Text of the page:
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Précis of Neuroconstructivism: How the Brain Constructs Cognition

Published online by Cambridge University Press:  26 June 2008

Sylvain Sirois
Affiliation:
School of Psychological Sciences, The University of Manchester, Oxford Road, Manchester, M13 9PL, United Kingdomsylvain.sirois@manchester.ac.ukhttp://www.psych-sci.manchester.ac.uk/staff/SylvainSirois
Michael Spratling
Affiliation:
Division of Engineering, King's College London, Strand, London WC2R 2LS, United Kingdom Centre for Brain and Cognitive Development, School of Psychology, Birkbeck University of London, Malet Street, London WC1E 7HX, United Kingdommichael.spratling@kcl.ac.ukhttp://www.kcl.ac.uk/schools/pse/diveng/research/cmms/ms/
Michael S. C. Thomas
Affiliation:
Centre for Brain and Cognitive Development, School of Psychology, Birkbeck University of London, Malet Street, London WC1E 7HX, United Kingdomm.thomas@psychology.bbk.ac.ukhttp://www.bbk.ac.uk/psyc/staff/academic/mthomas
Gert Westermann
Affiliation:
Department of Psychology, Oxford Brookes University, Oxford OX3 0BPUnited Kingdom Centre for Brain and Cognitive Development, School of Psychology, Birkbeck University of London, Malet Street, London WC1E 7HX, United Kingdomgwestermann@brookes.ac.ukhttp://www.cbcd.bbk.ac.uk/people/scientificstaff/gert/
Denis Mareschal
Affiliation:
Centre for Brain and Cognitive Development, School of Psychology, Birkbeck University of London, Malet Street, London WC1E 7HX, United Kingdomd.mareschal@bbk.ac.ukhttp://www.bbk.ac.uk/psyc/staff/academic/dmareschal
Mark H. Johnson
Affiliation:
Centre for Brain and Cognitive Development, School of Psychology, Birkbeck University of London, Malet Street, London WC1E 7HX, United Kingdommark.johnson@bbk.ac.ukhttp://www.bbk.ac.uk/psyc/staff/academic/mjohnson

Abstract

Neuroconstructivism: How the Brain Constructs Cognition proposes a unifying framework for the study of cognitive development that brings together (1) constructivism (which views development as the progressive elaboration of increasingly complex structures), (2) cognitive neuroscience (which aims to understand the neural mechanisms underlying behavior), and (3) computational modeling (which proposes formal and explicit specifications of information processing). The guiding principle of our approach is context dependence, within and (in contrast to Marr [1982]) between levels of organization. We propose that three mechanisms guide the emergence of representations: competition, cooperation, and chronotopy; which themselves allow for two central processes: proactivity and progressive specialization. We suggest that the main outcome of development is partial representations, distributed across distinct functional circuits. This framework is derived by examining development at the level of single neurons, brain systems, and whole organisms. We use the terms encellment, embrainment, and embodiment to describe the higher-level contextual influences that act at each of these levels of organization. To illustrate these mechanisms in operation we provide case studies in early visual perception, infant habituation, phonological development, and object representations in infancy. Three further case studies are concerned with interactions between levels of explanation: social development, atypical development and within that, developmental dyslexia. We conclude that cognitive development arises from a dynamic, contextual change in embodied neural structures leading to partial representations across multiple brain regions and timescales, in response to proactively specified physical and social environment.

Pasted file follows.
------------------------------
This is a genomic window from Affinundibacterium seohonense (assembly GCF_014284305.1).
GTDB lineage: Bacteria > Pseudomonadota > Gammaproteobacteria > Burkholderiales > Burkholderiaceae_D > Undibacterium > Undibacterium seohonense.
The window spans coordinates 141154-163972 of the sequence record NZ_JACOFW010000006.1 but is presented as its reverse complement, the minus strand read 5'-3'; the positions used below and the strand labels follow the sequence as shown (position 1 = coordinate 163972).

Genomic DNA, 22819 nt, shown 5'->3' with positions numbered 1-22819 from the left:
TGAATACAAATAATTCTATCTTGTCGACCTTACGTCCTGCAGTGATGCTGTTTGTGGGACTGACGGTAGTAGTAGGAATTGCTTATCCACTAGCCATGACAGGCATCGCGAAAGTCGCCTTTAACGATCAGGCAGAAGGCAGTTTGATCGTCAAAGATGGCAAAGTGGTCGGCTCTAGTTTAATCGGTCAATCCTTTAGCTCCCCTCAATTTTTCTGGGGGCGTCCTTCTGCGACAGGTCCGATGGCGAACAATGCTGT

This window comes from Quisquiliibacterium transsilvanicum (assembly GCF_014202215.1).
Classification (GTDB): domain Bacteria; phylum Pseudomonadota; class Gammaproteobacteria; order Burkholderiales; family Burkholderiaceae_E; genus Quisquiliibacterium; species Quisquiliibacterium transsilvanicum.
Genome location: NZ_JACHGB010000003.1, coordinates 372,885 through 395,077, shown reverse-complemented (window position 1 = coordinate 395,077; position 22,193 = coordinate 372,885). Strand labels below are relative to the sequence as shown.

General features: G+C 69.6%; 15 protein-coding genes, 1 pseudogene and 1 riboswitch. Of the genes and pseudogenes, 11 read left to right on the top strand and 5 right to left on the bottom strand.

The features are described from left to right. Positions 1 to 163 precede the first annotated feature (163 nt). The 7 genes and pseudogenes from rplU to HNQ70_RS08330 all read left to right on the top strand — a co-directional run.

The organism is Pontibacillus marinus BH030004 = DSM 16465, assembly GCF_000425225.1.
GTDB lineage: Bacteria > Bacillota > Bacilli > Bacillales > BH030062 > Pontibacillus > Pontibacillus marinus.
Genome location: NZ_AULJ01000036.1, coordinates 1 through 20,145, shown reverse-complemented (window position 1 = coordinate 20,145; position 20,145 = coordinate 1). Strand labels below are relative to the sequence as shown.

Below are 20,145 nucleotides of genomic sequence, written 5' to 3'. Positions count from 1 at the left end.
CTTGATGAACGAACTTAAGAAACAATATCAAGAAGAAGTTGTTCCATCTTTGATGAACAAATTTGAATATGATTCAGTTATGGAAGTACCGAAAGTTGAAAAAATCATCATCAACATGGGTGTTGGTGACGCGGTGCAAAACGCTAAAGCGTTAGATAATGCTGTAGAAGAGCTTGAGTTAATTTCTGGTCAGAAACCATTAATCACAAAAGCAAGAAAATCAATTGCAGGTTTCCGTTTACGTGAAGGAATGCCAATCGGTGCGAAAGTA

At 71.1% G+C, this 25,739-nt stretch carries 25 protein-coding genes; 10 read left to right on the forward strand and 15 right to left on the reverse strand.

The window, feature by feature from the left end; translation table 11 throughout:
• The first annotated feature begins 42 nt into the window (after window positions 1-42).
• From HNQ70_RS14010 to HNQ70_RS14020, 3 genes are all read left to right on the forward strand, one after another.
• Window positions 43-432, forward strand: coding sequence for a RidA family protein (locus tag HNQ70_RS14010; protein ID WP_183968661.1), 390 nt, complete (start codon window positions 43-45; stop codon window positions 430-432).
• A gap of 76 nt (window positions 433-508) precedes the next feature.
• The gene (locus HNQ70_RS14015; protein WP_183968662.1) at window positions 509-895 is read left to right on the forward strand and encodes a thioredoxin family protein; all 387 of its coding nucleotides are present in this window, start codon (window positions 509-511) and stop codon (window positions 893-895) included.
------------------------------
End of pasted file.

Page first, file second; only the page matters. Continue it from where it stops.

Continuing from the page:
Type
Main Articles
Copyright
Copyright © Cambridge University Press 2008

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